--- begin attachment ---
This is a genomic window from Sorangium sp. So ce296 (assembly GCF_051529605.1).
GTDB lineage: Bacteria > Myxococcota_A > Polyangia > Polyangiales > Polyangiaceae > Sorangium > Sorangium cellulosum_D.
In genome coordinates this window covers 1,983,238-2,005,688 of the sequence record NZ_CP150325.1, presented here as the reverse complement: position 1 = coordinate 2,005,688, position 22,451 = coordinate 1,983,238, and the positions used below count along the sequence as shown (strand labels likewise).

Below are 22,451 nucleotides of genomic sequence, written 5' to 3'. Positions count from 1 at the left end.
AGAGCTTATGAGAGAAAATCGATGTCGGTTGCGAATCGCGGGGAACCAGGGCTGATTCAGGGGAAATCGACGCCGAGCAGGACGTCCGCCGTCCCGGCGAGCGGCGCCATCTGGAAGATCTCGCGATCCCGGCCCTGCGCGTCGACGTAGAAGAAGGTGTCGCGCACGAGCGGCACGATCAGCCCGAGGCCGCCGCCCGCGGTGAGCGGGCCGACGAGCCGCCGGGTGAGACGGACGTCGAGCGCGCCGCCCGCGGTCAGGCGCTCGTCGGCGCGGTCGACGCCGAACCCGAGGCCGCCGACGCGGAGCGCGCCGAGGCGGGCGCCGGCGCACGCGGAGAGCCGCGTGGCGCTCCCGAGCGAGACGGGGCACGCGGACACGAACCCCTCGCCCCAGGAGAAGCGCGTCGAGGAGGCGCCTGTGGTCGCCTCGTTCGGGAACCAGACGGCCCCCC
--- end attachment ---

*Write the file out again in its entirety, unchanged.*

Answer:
This is a genomic window from Sorangium sp. So ce296 (assembly GCF_051529605.1).
GTDB lineage: Bacteria > Myxococcota_A > Polyangia > Polyangiales > Polyangiaceae > Sorangium > Sorangium cellulosum_D.
In genome coordinates this window covers 1,983,238-2,005,688 of the sequence record NZ_CP150325.1, presented here as the reverse complement: position 1 = coordinate 2,005,688, position 22,451 = coordinate 1,983,238, and the positions used below count along the sequence as shown (strand labels likewise).

Below are 22,451 nucleotides of genomic sequence, written 5' to 3'. Positions count from 1 at the left end.
AGAGCTTATGAGAGAAAATCGATGTCGGTTGCGAATCGCGGGGAACCAGGGCTGATTCAGGGGAAATCGACGCCGAGCAGGACGTCCGCCGTCCCGGCGAGCGGCGCCATCTGGAAGATCTCGCGATCCCGGCCCTGCGCGTCGACGTAGAAGAAGGTGTCGCGCACGAGCGGCACGATCAGCCCGAGGCCGCCGCCCGCGGTGAGCGGGCCGACGAGCCGCCGGGTGAGACGGACGTCGAGCGCGCCGCCCGCGGTCAGGCGCTCGTCGGCGCGGTCGACGCCGAACCCGAGGCCGCCGACGCGGAGCGCGCCGAGGCGGGCGCCGGCGCACGCGGAGAGCCGCGTGGCGCTCCCGAGCGAGACGGGGCACGCGGACACGAACCCCTCGCCCCAGGAGAAGCGCGTCGAGGAGGCGCCTGTGGTCGCCTCGTTCGGGAACCAGACGGCCCCCC